Stephen Gottlieb: Living With Complexity

Apr 13, 2021

A friend invited me to a discussion of blasphemy in Islamic law. Watching, I realized that the issue was sparked by extremist reactions to complexity, modernity and changes that make our lives more complex, and affect all of us, all religions, races, and nationalities.

Bill Everhart: Baker Gives Democrats An Opening

Apr 13, 2021
Bill Everhart
Josh Landes / WAMC

Twice-elected Massachusetts Gov. Charlie Baker has consistently polled high enough to win the unofficial title of nation’s most popular governor. Controversy over his recent handling of the COVID-19 crisis has deflated those numbers, however, and raised questions about how the Republican will fare if he runs for a third term next year.

Last week, state lawmakers and Governor Cuomo finally wrapped up a budget.  As it has in the past, the agreement was days past the deadline for the beginning of the new fiscal year – April 1st – but it was approved in time to spare state workers and the public of an interruption in services or paychecks.  In terms of the timing of the agreement, this year was not exceptional.

Secretary Yellen is pushing for a global minimum tax rate for multi-national corporations.  This is all part of the discussion regarding President Biden’s $2.3 trillion infrastructure program.  Many countries, such as Ireland, have very low tax rates which obviously draw multi-national corporations to their shores to take advantage of these rates, and in particular, intellectual property can easily be parked in those jurisdictions with royalties paid by the parent entities to the Irish corporation, and thus, we see dramatically reduced overall tax bills associated with these transactions.  Taking Ireland as an example, would it agree to a minimum tax rate which was significantly higher than the one they currently utilize to attract business, seems somewhat unlikely to me unless there is another carrot out there which is being offered.  The pitch being made by Ms. Yellen is best summarized in the following quote from her subsidiary: “It is about making sure that governments have stable tax systems that raise sufficient revenue to invest in the central public goods, and respond to crisis, and that all citizens fairly share the burden of financing government.”  This is certainly a lofty proposition, and it will be interesting to see how it is not only received, but acted upon, or not to.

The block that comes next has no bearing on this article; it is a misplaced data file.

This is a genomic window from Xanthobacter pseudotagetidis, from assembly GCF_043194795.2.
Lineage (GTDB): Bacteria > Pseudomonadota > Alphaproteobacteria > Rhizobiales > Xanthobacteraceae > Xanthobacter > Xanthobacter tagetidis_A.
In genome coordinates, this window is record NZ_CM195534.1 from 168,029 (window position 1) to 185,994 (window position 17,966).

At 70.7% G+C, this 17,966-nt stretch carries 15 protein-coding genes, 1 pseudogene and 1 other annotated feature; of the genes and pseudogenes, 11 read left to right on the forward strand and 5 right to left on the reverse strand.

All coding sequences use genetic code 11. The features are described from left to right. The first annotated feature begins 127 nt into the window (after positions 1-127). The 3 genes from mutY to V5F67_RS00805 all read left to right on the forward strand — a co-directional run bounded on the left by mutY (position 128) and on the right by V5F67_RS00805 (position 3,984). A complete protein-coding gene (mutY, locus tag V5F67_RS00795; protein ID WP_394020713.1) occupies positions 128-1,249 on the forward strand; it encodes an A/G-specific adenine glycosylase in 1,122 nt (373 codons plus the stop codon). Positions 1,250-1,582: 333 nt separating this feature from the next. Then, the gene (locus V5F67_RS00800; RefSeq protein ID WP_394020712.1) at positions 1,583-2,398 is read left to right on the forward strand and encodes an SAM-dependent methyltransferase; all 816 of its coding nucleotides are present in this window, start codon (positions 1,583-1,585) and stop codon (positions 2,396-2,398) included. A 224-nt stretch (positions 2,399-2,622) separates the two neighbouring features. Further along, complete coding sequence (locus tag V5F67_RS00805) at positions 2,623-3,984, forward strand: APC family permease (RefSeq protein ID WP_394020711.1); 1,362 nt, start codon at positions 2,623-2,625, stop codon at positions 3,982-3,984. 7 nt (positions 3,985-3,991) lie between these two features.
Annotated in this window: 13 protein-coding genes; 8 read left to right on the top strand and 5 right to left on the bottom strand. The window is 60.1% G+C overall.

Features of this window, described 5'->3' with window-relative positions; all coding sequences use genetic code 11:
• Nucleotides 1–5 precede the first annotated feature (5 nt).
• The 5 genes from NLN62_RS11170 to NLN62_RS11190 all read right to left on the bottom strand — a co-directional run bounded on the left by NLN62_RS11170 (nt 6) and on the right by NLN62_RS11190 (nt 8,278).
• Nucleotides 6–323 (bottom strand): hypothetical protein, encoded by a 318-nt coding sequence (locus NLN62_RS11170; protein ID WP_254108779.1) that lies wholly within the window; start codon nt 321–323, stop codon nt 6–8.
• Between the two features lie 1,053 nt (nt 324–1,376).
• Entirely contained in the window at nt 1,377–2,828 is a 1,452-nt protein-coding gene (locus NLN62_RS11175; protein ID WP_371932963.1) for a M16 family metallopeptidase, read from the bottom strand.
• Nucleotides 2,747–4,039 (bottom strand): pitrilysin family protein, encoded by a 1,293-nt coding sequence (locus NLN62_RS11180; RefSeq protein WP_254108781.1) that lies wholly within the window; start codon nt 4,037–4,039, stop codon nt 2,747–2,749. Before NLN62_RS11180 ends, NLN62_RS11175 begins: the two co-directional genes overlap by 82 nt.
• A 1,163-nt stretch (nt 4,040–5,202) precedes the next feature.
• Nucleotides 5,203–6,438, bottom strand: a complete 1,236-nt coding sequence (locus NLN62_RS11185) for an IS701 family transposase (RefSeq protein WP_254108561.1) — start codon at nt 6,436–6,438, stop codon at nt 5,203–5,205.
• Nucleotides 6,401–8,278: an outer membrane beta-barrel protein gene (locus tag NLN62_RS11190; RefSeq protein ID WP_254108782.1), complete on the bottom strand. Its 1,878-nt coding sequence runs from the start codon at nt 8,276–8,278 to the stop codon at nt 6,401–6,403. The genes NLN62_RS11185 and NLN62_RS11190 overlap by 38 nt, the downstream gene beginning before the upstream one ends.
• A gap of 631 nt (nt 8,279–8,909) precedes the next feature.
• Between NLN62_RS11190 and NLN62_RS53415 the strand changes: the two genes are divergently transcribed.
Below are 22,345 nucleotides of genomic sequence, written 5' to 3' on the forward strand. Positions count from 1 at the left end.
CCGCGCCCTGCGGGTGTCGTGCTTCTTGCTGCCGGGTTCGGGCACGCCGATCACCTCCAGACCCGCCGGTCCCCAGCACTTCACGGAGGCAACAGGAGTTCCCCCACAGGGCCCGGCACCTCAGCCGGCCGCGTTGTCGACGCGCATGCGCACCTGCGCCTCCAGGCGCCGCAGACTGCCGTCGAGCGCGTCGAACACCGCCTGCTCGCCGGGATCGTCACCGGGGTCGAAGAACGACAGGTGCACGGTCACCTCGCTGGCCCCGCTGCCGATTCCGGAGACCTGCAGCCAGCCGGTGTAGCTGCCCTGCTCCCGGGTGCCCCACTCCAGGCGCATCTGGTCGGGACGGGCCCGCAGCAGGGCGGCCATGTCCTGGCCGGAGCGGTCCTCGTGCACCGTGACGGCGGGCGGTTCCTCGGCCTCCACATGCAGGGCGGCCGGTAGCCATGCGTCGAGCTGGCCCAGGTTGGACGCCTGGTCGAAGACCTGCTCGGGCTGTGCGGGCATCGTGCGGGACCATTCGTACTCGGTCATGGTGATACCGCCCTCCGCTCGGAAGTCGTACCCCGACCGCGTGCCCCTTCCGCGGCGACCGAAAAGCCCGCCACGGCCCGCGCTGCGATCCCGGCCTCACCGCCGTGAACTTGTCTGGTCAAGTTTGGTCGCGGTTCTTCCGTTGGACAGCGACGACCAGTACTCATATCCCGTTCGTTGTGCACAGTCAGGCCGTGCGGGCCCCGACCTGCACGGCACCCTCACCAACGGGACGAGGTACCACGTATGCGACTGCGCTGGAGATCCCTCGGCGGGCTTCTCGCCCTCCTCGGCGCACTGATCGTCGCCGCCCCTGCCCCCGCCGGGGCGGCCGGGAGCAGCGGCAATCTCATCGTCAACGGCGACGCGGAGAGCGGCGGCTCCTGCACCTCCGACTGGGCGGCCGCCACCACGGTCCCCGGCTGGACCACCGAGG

Ralph Gardner Jr: A Live Performance, Finally

Apr 10, 2021
Irina Muresanu, Max Levinson and Yehuda Hanani performing at the Mahaiwe theater in April 7, 2021
Ralph Gardner Jr.

When opera comes back it’s going to be big. I’m not even a particular opera fan but that thought crossed my mind as I watched cellist Yehuda Hanani and his fellow musicians perform several works, among them Chopin’s Piano Sonata No. 2, at Great Barrington’s beautifully restored Mahaiwe Theater Wednesday afternoon. That’s the piece whose third movement includes Chopin’s famous funeral march.

I assume everyone reading this already knows the basis of the Republican opposition to the Infrastructure Bill proposed by President Biden. One after the other, Republicans are falling all over themselves asserting that it goes “way beyond infrastructure.” For example, let’s take South Dakota Governor, Kristi Noem who said, "I was shocked by how much doesn't go into infrastructure.